7. The Conservatory. In 1875, the asylum built a large greenhouse on the west side of its campus, approximately where the University Chapel stands today. It housed a collection of exotic plants, which supplemented the cultural collections designed to support the Bloomingdale's program of "moral treatment." On more than one occasion, the medical staff had to impress upon economically-minded governors the importance of this collection and the need to continue funding it. The conservatory replaced an earlier structure, which housed a plant collection that had come to the grounds in 1819, even before the main building. The core of that early collection came from Columbia University's botanical garden, which had been located farther downtown on land that later became the University's second home in Manhattan. Some of those plants survived until the time of the asylum's move to White Plains in 1894. The conservatory remained for a few years after the University came to the grounds and can be seen in early photographs of the campus.
8. The Porter's Lodge. In the early days, when the Bloomingdale stood on largely undeveloped land, entry to the grounds was from the southern end of the campus, by way of an access lane branching off of the Bloomingdale road. Since that lane is sometimes referred to as "Depeyster Lane," it seems likely that it predates the asylum and originally served to provide access to the Depeyster farms standing in this area. Its slanting line can still be seen in the walls of the stores located at 2869 and 2871 Broadway. In any case, when Broadway was opened up in the 1860s, sharpening the boundary line on the west side of the asylum, a new entrance gate was created there, and in 1879, a porter's lodge constructed to serve as a kind of gatehouse. This structure was one of the longest remaining remnants of the Bloomingdale on Columbia's campus. It was not demolished until 1957, when space needed to be created for Ferris Booth Hall (which has since been replaced by Lerner Hall). In its final years, it housed the University's electronic music lab.
9. Green Memorial Hall, constructed in 1879-80 thanks to a gift from the widow of Hospital Board chairman John C. Green, who had taken a lively interest in the operations of the asylum, this large and impressive structure, connected to the west wing of the main building, was designed, as an article in Frank Leslie's Illustrated Newspaper reported "to provide for the women patients those comforts to which they may have been accustomed, and to remove entirely those evidences of an asylum or prison that too frequently characterize institutions for the insane." The primary clientele were clearly to be patients from at least moderately well-to-do families, but Mrs. Green had also created an endowment for women who had taught school or music but had lost, as a result of their insanity, the means to pay for their treatment. The article noted that otherwise, such women would have found themselves forced to go to Blackwell's Island, where conditions were significantly worse. This relatively modern, well-constructed brownstone structure served as a classroom building for Columbia students during the university's very first years on campus. It was torn down in 1902 to provide space for Earl Hall.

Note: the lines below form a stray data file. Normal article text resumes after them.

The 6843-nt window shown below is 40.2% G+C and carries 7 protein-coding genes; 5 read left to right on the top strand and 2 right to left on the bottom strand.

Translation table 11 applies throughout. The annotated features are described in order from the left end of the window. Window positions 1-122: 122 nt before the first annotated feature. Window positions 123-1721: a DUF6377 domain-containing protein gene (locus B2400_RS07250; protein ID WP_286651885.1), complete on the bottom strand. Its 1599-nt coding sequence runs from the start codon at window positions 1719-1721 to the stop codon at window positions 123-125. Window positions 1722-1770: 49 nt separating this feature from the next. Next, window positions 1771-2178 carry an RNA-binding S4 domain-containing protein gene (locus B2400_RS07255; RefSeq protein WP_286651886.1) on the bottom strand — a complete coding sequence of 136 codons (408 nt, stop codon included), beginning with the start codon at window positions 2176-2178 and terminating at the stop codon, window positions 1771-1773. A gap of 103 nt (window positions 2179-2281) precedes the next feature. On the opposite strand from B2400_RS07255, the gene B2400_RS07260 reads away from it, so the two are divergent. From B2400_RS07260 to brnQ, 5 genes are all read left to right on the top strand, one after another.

10. The Macy Villa, erected in 1885, was the last building to be erected on the Bloomingdale campus, and is the only one that has survived to the present day. A bequest of William H. Macy, a former president of the NY Hospital Board of Governors and active particpant for many years on the asylum committee. It was a residence for male patients, and like Green Hall, was designed for well-to-do individuals who could afford to pay for accommodations more reminiscent of a home than a hospital. The two buildings highlight the increasing accommodation of wealthier patients that helped to fuel so much popular discontent toward the Bloomingdale in its latter years. It originally stood much closer to Amsterdam Avenue and almost on the very edge of what would become 116th Street, but was late moved to is current location, minus its extensive wooden porches.
 For chronology, see Andrew Dolkart, Morningside Heights : A History of Its Architecture & Development, New York: Columbia University Press, c1998, p.16-17.
 Norval White, AIA Guide to New York City. New York: Crown Publ., c2000, p.478.
 "The New Wing of the Bloomingdale Asylum," Frank Leslie's Illustrated Newspaper, April 3, 1880, p. 75-76.